Apple did, in fact, accept my news sources, and for the past several years these articles have been available through the service.
I guess I’ve dropped the ball a bit as a blogger, though, because this week I received a terse email from Apple:
Dear Daniel Jalkut,
We noticed that you have not published to your Bitsplitting channel in three months or more. Your channel will be removed in one week.
The Apple News Team
Regards, indeed. Apple will drop me in one week if I don’t publish something, or maybe even if I do; the wording is ambiguous. I’m a little annoyed at this, but I’m also a little annoyed at myself for not blogging more frequently, so I guess I’ll just say: “thanks, Apple News!”
Via Manton Reece, who writes in response:
If you hadn’t heard, Apple News dropped RSS support for new blogs, and it sounds like they rarely approve personal blogs anymore. Weeding out inactive blogs could be the first step to removing them altogether.
I haven’t found another public copy of this email posted by anyone else, and I wonder if this is something new that Apple is doing. I also couldn’t find a requirement to publish at least every three months within Apple’s News Publisher support section; I’m not saying it’s not there, just that I could not see where it might be.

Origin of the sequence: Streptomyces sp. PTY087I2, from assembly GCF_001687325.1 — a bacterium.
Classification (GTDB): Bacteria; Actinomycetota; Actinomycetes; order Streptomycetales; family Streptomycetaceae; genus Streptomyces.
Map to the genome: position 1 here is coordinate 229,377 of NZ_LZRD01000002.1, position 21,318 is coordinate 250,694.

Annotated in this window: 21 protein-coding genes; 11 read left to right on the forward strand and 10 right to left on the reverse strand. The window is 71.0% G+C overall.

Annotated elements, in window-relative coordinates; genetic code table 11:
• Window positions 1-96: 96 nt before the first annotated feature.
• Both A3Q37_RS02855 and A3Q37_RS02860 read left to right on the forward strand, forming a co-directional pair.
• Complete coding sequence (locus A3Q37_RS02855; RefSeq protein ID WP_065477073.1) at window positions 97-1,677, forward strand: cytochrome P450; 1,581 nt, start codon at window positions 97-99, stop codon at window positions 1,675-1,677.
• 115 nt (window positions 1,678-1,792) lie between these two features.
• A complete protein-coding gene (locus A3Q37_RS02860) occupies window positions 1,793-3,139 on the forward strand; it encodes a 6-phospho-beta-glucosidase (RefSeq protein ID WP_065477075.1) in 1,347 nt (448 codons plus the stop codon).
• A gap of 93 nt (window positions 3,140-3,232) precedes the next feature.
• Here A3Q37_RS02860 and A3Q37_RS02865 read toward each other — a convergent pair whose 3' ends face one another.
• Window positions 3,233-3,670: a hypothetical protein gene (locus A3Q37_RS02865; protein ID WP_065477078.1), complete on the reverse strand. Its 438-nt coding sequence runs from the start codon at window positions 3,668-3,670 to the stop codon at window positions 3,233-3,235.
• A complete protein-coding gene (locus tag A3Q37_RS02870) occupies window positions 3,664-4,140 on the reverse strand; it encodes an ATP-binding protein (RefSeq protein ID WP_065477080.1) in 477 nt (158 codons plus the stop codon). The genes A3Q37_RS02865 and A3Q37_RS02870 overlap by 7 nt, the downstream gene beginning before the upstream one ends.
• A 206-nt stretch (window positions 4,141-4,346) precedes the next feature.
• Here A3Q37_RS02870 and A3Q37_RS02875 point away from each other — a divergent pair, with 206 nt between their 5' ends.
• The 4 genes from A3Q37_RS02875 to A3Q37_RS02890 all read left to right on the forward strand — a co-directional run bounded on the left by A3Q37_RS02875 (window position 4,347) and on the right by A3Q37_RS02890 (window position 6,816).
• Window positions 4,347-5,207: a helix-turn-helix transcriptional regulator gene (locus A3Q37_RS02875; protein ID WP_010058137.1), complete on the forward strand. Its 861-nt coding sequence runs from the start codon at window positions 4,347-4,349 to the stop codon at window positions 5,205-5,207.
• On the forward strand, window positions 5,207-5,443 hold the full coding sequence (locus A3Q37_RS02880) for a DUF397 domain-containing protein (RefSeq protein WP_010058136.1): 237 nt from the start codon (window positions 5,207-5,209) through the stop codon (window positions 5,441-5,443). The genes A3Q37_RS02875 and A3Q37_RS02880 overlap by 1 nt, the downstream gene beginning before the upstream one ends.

Nevertheless, it seems like it’s still possible — according to that News Publisher site — to create a new channel based on RSS. Existing RSS-based channels also appear to be functional still; this one is, at least. However, it is no longer possible to subscribe to an RSS feed as a user with Apple News. iOS still declares that News is the handler for
feed:// URLs, but it no longer supports them. A month ago, I asked a couple of people at Apple for clarity on this and neither has gotten back to me. I assumed it could be a bug at the time, but if it’s a policy change, it’s sloppy and poor.
Update: Reece confirms that it’s still possible to create a Apple News channel based on an RSS feed, but that it is discouraged during setup.